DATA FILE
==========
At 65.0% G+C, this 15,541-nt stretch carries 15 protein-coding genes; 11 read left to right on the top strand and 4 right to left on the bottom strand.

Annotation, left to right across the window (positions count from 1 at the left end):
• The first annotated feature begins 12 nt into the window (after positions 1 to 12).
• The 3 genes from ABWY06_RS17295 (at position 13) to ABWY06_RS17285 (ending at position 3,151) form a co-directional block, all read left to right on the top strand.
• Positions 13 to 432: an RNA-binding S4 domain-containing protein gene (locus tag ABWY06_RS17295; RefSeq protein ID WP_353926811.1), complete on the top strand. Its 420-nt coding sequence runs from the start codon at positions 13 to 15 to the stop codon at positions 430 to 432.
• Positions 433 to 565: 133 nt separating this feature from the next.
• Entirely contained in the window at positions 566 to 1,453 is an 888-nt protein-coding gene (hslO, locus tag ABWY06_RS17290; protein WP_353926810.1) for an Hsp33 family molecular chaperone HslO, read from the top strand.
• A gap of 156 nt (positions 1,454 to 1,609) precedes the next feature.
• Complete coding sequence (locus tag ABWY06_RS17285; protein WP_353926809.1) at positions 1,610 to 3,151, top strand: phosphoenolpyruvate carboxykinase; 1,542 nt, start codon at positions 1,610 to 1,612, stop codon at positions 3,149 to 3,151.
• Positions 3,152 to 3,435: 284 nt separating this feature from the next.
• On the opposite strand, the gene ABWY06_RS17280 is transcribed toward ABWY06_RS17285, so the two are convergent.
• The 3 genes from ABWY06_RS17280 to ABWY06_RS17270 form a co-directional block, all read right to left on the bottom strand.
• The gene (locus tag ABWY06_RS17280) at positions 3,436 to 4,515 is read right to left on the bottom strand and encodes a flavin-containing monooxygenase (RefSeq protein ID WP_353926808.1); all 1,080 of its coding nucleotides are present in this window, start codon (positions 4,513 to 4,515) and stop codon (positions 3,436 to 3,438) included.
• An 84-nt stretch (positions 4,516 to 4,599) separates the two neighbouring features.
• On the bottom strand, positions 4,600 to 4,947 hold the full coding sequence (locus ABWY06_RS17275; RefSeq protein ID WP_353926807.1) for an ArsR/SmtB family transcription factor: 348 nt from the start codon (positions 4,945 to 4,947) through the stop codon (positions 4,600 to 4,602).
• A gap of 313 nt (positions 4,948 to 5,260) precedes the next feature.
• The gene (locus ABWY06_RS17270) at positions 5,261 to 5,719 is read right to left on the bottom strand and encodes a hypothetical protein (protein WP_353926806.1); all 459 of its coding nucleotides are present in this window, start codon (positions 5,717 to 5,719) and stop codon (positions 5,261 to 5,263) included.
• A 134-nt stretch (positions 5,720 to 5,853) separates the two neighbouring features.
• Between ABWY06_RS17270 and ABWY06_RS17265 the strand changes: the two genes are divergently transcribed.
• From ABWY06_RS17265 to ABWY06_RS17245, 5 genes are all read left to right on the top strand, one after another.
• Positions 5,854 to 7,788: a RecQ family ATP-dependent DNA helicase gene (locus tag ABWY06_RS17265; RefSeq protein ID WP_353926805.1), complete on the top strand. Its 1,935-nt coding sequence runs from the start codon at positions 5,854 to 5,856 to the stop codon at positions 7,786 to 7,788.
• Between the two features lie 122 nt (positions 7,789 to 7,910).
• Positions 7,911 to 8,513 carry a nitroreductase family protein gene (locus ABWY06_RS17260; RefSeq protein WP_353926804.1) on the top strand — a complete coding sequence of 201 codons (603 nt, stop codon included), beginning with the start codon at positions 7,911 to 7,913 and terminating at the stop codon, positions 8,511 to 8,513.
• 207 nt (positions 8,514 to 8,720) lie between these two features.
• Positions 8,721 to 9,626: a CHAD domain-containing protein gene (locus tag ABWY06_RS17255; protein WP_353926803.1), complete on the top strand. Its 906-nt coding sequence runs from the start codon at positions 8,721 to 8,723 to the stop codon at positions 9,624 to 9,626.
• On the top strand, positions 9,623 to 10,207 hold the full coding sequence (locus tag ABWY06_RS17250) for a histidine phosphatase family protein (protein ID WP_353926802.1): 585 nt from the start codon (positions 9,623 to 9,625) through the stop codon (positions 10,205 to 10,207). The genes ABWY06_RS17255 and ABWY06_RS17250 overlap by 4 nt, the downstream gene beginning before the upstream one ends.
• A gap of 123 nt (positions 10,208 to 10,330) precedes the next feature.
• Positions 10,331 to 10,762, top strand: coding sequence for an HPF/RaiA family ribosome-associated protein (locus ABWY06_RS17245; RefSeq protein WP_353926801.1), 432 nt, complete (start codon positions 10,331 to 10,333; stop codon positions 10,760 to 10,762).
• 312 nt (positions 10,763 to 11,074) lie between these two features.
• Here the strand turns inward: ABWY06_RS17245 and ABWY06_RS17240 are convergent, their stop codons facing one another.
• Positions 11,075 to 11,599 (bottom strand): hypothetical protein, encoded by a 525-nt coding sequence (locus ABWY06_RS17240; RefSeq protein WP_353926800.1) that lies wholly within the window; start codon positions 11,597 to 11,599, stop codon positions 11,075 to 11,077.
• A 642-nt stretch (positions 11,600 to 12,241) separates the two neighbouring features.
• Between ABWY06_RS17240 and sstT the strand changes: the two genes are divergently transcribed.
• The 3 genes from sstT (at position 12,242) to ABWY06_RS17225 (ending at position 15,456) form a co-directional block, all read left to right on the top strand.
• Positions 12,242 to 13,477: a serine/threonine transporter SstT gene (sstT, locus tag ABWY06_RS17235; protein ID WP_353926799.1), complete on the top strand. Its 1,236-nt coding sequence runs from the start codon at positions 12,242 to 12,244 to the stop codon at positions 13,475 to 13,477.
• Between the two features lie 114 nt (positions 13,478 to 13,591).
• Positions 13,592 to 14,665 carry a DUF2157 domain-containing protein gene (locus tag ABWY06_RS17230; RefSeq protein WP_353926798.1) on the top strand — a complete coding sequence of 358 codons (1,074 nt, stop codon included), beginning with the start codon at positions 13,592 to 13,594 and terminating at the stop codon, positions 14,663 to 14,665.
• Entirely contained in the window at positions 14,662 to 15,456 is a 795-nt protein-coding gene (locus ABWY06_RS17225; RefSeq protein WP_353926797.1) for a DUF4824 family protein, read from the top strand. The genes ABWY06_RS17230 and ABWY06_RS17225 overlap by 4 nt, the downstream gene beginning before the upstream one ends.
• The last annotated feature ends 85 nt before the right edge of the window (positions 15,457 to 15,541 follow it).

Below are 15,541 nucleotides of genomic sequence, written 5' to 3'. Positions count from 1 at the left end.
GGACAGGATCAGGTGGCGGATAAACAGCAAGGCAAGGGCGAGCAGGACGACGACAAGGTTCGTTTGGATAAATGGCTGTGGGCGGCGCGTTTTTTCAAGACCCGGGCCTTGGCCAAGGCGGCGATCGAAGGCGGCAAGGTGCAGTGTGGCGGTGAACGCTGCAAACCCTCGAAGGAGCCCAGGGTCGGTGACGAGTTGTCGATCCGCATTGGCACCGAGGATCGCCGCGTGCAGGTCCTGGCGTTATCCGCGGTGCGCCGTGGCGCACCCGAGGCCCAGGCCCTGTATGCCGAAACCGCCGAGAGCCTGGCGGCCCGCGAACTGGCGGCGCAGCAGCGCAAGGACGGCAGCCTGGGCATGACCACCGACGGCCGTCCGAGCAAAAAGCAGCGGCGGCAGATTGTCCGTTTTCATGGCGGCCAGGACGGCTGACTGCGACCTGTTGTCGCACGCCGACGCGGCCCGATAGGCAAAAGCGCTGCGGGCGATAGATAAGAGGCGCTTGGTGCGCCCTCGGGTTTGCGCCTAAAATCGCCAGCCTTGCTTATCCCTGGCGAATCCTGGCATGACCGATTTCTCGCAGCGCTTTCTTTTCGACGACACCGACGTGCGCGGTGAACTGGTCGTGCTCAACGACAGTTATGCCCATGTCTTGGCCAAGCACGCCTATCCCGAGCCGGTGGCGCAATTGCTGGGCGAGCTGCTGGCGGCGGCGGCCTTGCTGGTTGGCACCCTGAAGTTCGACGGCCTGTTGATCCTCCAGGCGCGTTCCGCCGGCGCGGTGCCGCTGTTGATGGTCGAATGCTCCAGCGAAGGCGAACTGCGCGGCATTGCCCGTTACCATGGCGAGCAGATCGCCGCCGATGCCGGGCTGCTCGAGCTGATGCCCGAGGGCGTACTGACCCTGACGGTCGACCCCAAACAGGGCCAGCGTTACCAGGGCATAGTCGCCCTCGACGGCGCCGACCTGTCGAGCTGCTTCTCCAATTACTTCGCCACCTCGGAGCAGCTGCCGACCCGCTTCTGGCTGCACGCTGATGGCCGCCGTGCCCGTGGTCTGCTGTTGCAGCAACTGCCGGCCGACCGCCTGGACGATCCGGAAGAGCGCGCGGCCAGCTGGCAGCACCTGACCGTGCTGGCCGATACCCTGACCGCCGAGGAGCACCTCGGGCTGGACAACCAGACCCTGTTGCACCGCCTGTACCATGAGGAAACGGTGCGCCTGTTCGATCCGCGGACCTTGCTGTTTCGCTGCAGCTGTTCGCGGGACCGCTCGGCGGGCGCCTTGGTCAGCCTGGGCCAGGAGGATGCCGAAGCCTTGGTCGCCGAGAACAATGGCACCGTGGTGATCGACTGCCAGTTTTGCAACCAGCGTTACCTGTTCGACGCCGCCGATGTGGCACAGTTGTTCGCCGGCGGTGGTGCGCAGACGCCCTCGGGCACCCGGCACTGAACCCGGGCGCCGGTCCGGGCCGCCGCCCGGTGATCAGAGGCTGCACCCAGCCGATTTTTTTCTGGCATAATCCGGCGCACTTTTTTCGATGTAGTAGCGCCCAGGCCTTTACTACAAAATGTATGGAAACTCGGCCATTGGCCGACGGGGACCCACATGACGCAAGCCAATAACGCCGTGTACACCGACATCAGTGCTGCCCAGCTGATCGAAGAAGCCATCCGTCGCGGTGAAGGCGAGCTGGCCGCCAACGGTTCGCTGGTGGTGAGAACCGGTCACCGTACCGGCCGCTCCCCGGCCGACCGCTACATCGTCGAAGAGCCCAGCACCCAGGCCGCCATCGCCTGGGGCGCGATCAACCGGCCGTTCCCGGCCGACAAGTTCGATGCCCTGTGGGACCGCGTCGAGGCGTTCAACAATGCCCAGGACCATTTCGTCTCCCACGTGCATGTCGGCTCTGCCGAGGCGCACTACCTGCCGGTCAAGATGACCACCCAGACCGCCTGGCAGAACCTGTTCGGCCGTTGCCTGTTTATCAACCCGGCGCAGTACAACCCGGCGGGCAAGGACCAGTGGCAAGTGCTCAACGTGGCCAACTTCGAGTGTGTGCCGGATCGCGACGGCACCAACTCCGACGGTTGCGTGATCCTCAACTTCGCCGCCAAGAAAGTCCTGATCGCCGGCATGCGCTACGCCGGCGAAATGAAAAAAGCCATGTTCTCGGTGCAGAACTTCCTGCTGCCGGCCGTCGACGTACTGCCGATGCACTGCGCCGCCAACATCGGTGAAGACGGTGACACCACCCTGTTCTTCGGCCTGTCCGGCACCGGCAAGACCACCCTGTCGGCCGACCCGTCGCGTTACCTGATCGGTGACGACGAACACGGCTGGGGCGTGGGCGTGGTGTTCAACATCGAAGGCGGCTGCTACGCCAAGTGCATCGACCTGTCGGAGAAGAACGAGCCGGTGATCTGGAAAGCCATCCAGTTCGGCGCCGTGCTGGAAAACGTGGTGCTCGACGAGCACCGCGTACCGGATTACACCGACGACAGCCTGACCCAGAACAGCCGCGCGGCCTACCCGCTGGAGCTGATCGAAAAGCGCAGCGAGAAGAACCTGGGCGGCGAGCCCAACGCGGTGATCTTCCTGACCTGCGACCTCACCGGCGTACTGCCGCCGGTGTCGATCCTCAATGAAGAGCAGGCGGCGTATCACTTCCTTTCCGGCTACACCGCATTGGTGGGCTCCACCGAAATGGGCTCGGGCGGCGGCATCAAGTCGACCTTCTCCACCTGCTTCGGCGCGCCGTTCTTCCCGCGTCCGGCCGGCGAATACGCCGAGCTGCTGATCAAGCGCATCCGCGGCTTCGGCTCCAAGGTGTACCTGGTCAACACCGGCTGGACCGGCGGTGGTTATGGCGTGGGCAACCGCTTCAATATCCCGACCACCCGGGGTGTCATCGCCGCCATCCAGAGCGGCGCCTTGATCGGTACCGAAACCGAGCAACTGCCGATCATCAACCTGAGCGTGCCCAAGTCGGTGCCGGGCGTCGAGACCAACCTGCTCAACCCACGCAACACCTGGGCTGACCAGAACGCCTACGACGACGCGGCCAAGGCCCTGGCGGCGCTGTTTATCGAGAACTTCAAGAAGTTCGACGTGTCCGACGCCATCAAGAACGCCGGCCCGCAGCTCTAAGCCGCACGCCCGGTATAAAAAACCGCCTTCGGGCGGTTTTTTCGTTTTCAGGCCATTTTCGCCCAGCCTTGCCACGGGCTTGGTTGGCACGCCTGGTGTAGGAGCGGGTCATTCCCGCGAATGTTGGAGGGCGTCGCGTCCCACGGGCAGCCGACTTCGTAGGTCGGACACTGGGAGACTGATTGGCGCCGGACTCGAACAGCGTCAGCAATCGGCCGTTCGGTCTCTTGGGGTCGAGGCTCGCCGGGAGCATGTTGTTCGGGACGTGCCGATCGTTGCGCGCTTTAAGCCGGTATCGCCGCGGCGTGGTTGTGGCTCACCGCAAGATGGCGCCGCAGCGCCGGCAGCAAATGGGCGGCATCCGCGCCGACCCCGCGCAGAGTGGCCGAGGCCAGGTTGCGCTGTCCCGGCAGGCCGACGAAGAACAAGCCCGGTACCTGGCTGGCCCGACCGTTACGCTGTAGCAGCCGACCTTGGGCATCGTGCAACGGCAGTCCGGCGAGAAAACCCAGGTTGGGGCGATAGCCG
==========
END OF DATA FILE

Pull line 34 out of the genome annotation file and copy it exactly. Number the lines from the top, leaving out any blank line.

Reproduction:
• The 3 genes from sstT (at position 12,242) to ABWY06_RS17225 (ending at position 15,456) form a co-directional block, all read left to right on the top strand.